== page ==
The Senegalese love for Indian films and what they took from it as Indian culture blossomed into music clubs and groups. The Mohammed Rafi Club held its annual singers competition to crown the Mohammed Rafi of Africa.

Mohammed Rafi Soon after his death, while I was riding the elevator to my office, a young lady hesistantly asked if I worked at the Indian Embassy. When I replied in the affirmative, she enquired if Mohammed Rafi was dead. I said yes. Her face lost color and she started sobbing. She told me, through tears, that she had come only to confirm the tragic news. There were many messages of condolences.

Another club, for some inexplicable reason, was called the Rajasthan Club.

I also attended a commercial show of the Dosti Bandhan club. It was a house full event, even though the entry tickets were priced at $2 each. Apart from singing of Indian film songs, they made a valiant attempt at reproducing Indian dances, with young Senegalese boys and girls dancing and miming the words with an LP playing in the background.

The piece de resistance was a dance by a tall, willowy, ebony-colored Wolof male. He was as flexible as rubber and gracefully replicated whatever he had imbibed from Indian films, about Bharatanatyam, Oddissi and Kathak -- all put together in a most sinewy way, outdoing even Sridevi in Naagin (I learned later that he performed at Paris' famous night club Moulin Rouge).

I invited them to a reception one evening and presented the clubs with LPs of Indian folk and film music. Coming from the conservative middle class, they did not like Indian heroines donning western dresses, aping the west.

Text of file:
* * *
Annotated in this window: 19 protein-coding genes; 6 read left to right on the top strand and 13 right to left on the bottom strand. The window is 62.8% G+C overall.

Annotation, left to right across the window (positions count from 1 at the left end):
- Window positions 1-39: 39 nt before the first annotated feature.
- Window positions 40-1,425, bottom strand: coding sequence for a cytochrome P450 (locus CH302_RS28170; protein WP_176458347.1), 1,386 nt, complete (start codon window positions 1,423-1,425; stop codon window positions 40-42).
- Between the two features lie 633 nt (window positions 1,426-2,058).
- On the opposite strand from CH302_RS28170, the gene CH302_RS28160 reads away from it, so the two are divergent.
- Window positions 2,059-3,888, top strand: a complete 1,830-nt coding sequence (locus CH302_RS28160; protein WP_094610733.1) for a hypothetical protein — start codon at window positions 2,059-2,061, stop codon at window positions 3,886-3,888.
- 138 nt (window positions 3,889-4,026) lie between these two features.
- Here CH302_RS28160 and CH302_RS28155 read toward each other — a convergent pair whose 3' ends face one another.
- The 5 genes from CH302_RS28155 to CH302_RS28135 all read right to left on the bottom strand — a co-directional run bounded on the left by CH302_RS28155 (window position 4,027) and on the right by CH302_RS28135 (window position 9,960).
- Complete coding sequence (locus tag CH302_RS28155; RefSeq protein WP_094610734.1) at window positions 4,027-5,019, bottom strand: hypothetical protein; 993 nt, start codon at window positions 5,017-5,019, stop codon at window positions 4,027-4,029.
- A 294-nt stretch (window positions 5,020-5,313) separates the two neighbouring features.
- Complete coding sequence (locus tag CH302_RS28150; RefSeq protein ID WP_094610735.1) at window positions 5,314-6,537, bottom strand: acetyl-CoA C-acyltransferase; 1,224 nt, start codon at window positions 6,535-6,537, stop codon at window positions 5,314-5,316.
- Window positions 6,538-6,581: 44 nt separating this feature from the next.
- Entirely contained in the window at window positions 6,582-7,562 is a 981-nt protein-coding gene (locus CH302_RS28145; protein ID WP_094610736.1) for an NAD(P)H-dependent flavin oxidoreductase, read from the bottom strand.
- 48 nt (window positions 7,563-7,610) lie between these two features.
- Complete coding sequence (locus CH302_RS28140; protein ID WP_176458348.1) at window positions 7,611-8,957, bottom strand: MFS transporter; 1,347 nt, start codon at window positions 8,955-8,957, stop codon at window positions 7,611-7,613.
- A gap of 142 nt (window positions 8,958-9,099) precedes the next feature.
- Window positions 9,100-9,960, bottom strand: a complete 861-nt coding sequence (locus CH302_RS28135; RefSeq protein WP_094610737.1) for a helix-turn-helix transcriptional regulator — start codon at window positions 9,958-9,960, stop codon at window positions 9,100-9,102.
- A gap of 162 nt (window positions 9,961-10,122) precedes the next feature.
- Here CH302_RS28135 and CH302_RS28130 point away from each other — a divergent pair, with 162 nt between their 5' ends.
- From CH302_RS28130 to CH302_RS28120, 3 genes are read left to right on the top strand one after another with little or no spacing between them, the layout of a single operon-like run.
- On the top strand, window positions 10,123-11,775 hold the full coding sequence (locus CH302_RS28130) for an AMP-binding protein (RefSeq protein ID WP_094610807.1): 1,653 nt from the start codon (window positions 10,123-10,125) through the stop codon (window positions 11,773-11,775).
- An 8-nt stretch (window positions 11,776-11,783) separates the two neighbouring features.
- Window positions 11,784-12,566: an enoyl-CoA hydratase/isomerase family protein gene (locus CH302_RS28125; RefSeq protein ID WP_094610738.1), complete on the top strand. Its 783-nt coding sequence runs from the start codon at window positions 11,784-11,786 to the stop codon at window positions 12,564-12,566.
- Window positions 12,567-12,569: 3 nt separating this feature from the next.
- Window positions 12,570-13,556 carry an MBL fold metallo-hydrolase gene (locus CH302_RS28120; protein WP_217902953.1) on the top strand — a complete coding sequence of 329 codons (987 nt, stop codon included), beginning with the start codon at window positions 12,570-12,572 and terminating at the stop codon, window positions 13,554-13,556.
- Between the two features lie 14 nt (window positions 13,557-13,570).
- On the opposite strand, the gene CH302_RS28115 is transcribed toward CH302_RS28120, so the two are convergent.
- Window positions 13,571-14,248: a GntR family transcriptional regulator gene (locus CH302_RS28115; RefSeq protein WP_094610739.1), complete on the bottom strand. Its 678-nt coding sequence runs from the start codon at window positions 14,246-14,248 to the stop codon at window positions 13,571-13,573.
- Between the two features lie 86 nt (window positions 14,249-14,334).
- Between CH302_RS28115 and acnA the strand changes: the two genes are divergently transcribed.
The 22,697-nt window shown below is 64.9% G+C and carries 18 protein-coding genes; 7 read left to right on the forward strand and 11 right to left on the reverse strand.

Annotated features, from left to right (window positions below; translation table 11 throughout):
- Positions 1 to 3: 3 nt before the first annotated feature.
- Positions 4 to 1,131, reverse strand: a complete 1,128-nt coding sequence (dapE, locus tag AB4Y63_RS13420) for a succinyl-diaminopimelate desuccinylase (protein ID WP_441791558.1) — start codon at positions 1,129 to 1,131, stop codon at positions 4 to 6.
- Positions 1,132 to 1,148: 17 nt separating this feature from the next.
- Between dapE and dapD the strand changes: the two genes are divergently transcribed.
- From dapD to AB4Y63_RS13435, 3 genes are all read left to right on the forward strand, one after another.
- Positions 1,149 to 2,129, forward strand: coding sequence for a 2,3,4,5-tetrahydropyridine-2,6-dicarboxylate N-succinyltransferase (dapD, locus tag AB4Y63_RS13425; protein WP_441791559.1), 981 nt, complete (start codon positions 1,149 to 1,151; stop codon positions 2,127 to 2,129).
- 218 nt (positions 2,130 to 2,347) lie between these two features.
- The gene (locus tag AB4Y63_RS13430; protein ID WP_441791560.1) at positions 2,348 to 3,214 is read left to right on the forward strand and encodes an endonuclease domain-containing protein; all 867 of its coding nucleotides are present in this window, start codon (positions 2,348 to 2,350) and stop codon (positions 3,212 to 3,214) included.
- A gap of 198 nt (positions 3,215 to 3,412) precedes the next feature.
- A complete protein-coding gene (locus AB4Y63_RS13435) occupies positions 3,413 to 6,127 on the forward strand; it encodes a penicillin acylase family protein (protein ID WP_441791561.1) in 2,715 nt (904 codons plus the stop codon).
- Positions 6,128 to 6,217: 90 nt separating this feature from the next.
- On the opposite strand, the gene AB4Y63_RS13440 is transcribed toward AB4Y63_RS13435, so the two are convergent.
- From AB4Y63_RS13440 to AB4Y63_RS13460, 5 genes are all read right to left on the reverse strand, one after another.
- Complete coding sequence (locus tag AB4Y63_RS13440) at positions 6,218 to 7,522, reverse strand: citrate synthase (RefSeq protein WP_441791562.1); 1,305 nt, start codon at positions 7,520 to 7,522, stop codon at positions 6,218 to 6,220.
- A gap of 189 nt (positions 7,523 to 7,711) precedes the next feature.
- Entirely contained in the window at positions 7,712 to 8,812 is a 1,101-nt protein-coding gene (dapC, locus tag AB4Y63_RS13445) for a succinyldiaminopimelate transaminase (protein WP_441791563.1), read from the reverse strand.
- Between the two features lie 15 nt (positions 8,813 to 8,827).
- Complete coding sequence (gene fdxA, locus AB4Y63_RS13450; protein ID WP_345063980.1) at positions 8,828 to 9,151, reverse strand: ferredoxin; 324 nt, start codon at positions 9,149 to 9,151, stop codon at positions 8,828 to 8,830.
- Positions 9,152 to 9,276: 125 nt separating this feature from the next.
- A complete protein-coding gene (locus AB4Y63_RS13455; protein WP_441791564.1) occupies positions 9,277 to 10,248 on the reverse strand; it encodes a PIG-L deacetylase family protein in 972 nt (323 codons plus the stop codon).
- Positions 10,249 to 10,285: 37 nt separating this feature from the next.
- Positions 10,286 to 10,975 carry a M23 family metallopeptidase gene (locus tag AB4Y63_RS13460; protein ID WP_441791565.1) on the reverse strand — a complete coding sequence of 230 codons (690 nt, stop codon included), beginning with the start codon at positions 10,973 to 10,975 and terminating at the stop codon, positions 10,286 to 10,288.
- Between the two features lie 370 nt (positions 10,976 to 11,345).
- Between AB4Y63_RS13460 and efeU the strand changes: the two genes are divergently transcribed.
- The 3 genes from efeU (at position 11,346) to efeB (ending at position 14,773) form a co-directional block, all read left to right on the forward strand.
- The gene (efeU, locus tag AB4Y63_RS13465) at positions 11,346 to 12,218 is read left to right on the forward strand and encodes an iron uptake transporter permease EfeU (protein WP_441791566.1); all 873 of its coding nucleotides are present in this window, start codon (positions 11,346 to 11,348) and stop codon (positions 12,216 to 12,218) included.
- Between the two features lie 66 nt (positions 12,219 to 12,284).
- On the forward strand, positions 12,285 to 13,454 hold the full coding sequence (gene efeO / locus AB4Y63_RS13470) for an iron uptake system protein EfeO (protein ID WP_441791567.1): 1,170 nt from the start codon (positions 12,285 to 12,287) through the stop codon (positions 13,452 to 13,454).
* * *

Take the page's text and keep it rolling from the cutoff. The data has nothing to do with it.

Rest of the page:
The Senegalese love and understanding of our culture through Indian films had a comic, tragic example. A young Senegalese boy, who came to study at Pune's Film Institute, thought singing to Indian girls in the streets would charm them. But that didn't work out too well!!

Now, Indian films are not very popular with the East Europeans and the Turks, who are determined to join the European Union. Still a couple of private channels telecast Indian films, dubbed in Turkish. You can see Dharmendra, his sons and Mithun speaking fluent Turkish.

But, in Central Asia, Indian films and their music remain popular because of their similarity to local music.

In 1998, when on a lecture series, I stopped at a chaihane between Bukhara and Samarkand. Its owner, apart from Indian music, also played songs of a local singer whom they called the Mukesh of Uzbekistan. Of course, he would not accept money for the tea.

In Ferghana valley's Andijan (Emperor Babur's birthplace), a school where Hindi continues to be taught, put up a show of Indian dances and music in my honour (the good old Echakh dana of Shree 420 interspersed with the present day's pop tunes).

Perhaps, the word Awara is of Central Asian origin and has been assimilated into Hindustani like many hundred other words of Turkish origin -- top, tamancha, bahadur, achar, sahib, naukar andchakar for example.

But what took my breath away was an enquiry in 1969 about Dilip Kumar from a veiled Muslim lady in Eastern Turkey near lake Van, close to the Iranian border, an area as remote as the wilds of Bastar or Sundarbans. And an enquiry about Rajendra Kumar in the heart of Africa, as I was on my way to Timbuctoo, in 1979.